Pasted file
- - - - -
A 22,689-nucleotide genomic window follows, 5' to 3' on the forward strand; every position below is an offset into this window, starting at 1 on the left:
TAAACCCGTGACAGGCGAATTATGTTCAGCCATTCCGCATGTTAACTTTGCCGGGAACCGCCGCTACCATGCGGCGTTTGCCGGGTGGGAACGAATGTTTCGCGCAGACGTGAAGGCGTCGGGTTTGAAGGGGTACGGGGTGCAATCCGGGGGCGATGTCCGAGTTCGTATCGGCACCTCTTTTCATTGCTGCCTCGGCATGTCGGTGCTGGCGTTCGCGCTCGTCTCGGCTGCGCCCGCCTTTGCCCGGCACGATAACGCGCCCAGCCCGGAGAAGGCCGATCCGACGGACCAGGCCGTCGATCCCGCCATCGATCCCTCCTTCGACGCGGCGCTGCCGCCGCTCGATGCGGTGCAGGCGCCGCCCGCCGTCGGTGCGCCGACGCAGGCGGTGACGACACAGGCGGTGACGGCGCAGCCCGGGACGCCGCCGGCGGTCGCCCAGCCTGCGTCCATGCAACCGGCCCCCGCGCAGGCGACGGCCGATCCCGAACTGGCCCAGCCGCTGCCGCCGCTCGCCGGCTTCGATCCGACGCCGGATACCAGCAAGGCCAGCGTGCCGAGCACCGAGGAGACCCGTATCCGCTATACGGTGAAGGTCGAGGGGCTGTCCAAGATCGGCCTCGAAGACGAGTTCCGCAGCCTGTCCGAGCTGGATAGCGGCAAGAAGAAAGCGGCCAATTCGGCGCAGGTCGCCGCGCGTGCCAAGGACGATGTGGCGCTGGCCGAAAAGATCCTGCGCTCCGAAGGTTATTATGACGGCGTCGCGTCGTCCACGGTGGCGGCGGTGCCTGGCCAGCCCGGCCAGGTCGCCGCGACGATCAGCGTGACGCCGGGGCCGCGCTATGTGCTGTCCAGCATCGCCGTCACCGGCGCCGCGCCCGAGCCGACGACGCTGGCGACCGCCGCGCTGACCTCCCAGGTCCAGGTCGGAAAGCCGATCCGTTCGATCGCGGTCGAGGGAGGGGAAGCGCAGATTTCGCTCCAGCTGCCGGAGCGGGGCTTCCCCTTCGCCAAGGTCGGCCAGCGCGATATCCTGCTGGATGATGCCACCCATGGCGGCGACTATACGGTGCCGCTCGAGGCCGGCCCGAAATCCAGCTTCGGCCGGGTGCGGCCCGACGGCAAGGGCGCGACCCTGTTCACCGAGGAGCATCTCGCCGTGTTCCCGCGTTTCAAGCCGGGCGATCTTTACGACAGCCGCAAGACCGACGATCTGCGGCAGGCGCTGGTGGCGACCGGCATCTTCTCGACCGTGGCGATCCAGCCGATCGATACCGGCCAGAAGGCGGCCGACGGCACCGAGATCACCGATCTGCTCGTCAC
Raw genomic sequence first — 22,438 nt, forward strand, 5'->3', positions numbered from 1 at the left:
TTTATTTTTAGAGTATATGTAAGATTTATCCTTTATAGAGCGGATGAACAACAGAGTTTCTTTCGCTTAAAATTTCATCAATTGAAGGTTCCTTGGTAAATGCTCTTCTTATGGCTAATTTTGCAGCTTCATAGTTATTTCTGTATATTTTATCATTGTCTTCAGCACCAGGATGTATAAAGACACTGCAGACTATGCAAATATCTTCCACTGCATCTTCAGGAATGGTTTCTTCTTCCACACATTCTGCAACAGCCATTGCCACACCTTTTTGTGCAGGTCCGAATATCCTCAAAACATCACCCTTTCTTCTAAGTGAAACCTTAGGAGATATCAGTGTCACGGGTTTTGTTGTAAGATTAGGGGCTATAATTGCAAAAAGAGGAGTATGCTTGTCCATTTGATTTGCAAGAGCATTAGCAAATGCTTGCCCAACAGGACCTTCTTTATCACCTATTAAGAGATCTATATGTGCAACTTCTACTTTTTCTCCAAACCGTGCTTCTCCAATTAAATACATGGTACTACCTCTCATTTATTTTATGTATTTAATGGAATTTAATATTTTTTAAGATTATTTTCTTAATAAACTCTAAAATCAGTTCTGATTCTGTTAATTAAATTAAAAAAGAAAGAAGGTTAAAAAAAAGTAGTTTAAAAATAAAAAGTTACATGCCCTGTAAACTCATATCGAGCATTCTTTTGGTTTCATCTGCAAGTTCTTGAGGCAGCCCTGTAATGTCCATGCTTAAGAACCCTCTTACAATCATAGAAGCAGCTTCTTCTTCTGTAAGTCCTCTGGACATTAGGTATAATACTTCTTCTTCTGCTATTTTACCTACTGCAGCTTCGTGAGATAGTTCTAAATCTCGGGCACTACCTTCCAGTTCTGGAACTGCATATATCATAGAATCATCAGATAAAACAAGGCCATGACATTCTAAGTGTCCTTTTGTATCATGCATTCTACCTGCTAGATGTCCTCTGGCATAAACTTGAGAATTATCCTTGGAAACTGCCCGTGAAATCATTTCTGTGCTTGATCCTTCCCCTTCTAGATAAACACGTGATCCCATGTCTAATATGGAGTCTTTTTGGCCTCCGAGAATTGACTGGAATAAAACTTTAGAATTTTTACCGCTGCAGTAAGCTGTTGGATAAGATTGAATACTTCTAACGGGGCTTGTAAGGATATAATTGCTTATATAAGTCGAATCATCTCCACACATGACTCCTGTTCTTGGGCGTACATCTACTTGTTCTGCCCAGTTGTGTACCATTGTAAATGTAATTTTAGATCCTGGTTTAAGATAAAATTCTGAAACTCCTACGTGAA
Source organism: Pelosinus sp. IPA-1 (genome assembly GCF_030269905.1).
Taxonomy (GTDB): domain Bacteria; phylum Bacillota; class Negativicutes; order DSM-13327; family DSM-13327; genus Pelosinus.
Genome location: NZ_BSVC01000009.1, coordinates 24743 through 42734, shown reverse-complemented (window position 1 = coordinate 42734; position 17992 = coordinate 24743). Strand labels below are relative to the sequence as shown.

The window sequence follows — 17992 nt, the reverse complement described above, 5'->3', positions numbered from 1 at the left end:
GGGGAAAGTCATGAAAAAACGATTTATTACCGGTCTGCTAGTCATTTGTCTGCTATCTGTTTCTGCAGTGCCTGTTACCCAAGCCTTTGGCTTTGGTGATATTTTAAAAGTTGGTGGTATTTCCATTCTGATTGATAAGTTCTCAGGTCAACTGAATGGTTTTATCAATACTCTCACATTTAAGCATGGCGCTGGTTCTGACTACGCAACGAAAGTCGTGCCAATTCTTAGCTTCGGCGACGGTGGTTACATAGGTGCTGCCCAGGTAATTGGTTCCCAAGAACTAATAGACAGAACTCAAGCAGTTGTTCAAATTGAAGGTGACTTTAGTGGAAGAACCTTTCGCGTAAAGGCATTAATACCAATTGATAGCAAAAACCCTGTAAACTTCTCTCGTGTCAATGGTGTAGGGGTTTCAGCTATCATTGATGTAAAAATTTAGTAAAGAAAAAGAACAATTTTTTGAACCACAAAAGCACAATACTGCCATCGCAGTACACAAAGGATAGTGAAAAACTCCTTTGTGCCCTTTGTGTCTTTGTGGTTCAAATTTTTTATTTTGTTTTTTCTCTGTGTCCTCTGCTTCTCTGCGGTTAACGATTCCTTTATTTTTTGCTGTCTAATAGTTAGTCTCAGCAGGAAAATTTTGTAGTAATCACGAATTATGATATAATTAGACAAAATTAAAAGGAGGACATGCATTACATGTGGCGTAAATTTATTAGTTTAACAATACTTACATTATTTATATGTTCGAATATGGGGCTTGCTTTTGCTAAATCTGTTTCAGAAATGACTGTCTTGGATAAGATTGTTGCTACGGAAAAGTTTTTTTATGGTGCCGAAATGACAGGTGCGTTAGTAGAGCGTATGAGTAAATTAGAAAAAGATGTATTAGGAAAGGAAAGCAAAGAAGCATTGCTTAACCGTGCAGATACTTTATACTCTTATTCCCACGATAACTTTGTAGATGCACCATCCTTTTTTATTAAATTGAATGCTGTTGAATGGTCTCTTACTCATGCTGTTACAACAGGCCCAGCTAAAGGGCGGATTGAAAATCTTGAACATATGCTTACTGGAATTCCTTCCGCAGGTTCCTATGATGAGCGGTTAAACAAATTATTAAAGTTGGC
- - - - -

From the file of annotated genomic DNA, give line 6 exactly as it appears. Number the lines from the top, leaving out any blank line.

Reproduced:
Taxonomy (GTDB): domain Bacteria; phylum Bacillota; class Negativicutes; order DSM-13327; family DSM-13327; genus Pelosinus.